2006-05-11 / Editorial


A plan for Ft. Getty

On Monday, May 8, the Master Plan for Fort Getty was presented to the Town Council. The work of Landscape Architect Donald Sharp, in consultation with the Fort Getty Master Plan Committee, the plan is a bold first step towards renewing and reclaiming this extraordinary piece of property for the citizens of Jamestown.

In the 50 years that the town has owned Fort Getty, there has never been a coherent physical plan for the site. The Fort Getty Recreation Area, as it is now called, developed in an ad hoc fashion. Its roads and several structures date from the U. S. Army's use during World War II. The stone gate was built by German prisoners of war. Volunteers built the Rembijas Pavilion. Eagle Scout Drew Johnson created the Kit Wright Nature Trail. In the 1970s, when campers began to claim the hillside, the Town Council provided tire rims for campfires and soon thereafter the recreation department began to supervise and manage the facility. The RV campground, which dominates the park in summer, now contributes over $300,000 a year to the town of Jamestown's General Fund.

In 1994, the first Fort Getty Master Plan Committee offered several proposals, many of which were implemented. The most recent committee took the effort further, writing a critique of current conditions, developing a plan, and also providing a schedule and method by which to implement that plan. Essential to the task was a design that would interpret the town's hopes for the park. As the chair of the current Master Plan Committee, I believe Don Sharp has done a masterful job in helping us clarify and realize our goals.

The intent of this plan was clear: to improve access and use of this area for Jamestowners, primarily, as well as other users. We wanted to create a park of which Jamestown could be proud. To do so requires the reorganization of the RV campground. Currently, from Memorial Day to the beginning of October, the RV park sprawls all over the hill north of the batteries. The plan proposes shifting the campground to the east side of the hill and condensing it. The campground, which has suffered from neglect by the town, would have new electrical and water hookups, a separate access road and landscaped amenities. The west side of the hill, which is essentially the top of the hill, would become a park, a green space with views west, south, and north of Narragansett Bay. The current road that brings you into the park would be extended from the area by the Rembijas Pavilion to the current western-most road of the campground leading down to the boat ramp and pier. Other roads at the top of the hill would be eliminated. Tent camping would be re-organized and expanded to two sites, one near the batteries at the top of the hill and the other by the park's entrance.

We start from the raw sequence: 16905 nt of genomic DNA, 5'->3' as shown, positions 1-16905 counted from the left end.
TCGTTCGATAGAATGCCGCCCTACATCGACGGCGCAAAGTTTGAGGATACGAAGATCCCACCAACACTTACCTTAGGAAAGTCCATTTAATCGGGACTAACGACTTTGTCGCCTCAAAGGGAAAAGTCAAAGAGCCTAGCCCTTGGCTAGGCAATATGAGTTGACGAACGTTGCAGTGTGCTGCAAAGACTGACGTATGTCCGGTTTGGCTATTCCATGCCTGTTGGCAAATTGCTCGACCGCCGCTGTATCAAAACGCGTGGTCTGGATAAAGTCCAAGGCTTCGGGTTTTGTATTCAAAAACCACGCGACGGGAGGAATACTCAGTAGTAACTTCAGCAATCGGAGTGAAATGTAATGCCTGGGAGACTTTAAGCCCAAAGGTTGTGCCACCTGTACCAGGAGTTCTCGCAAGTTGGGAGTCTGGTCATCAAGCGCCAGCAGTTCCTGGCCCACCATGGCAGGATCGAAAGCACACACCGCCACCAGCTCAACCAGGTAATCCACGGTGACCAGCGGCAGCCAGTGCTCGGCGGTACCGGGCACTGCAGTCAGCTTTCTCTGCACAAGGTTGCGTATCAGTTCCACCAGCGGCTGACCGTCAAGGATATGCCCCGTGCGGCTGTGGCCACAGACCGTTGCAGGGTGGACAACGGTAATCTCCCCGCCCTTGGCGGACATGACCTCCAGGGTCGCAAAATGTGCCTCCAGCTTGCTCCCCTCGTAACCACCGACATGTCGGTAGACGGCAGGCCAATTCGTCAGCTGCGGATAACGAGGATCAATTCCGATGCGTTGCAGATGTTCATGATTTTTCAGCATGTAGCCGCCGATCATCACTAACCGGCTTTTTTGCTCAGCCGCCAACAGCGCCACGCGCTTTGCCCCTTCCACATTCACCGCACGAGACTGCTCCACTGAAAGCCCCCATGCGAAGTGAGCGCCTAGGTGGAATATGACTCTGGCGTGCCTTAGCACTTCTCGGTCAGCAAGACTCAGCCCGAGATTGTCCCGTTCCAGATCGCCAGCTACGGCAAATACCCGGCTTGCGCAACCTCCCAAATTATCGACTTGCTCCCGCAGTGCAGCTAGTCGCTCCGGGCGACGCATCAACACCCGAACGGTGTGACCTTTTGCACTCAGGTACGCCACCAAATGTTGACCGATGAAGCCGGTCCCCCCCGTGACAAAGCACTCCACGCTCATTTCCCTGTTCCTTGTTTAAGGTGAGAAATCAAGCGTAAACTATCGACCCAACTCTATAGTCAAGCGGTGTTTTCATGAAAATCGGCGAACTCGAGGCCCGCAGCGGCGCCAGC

This re-organization of the physical space is the major component of the plan, but it also includes many other features. It calls for the renovation of the Rembijas Pavilion and Battery Whiting, both of which could become facilities that bring in significant revenue. It includes new restrooms and upgrades to existing facilities, such as the gatehouse, as well as the creation of a maintenance facility for the recreation department, which currently keeps its equipment on the lawn by the park's entrance. Repairs to the boat ramp are currently proposed by the harbor commission, but the plan goes further to recommend a sailing facility to be located near the ramp. The pier would be upgraded and its outer reaches reserved for fishing. Parking would be reorganized and both the south and west facing beaches would be protected. Trees and shrubs would be planted throughout the park.

The town has already begun some of these efforts. Earlier this year, the town planner applied for a grant from state Department of Environmental Management for improving parking, restrooms, and protecting the beaches. Over the past 10 years, Fort Getty has contributed millions of dollars to the town of Jamestown, and received very little in return. It is a resource that pays for itself and a resource that deserves our attention. Please help us to make it a park of which we can all be proud.

Mary Meagher,

chairwoman, Fort Getty Master Plan


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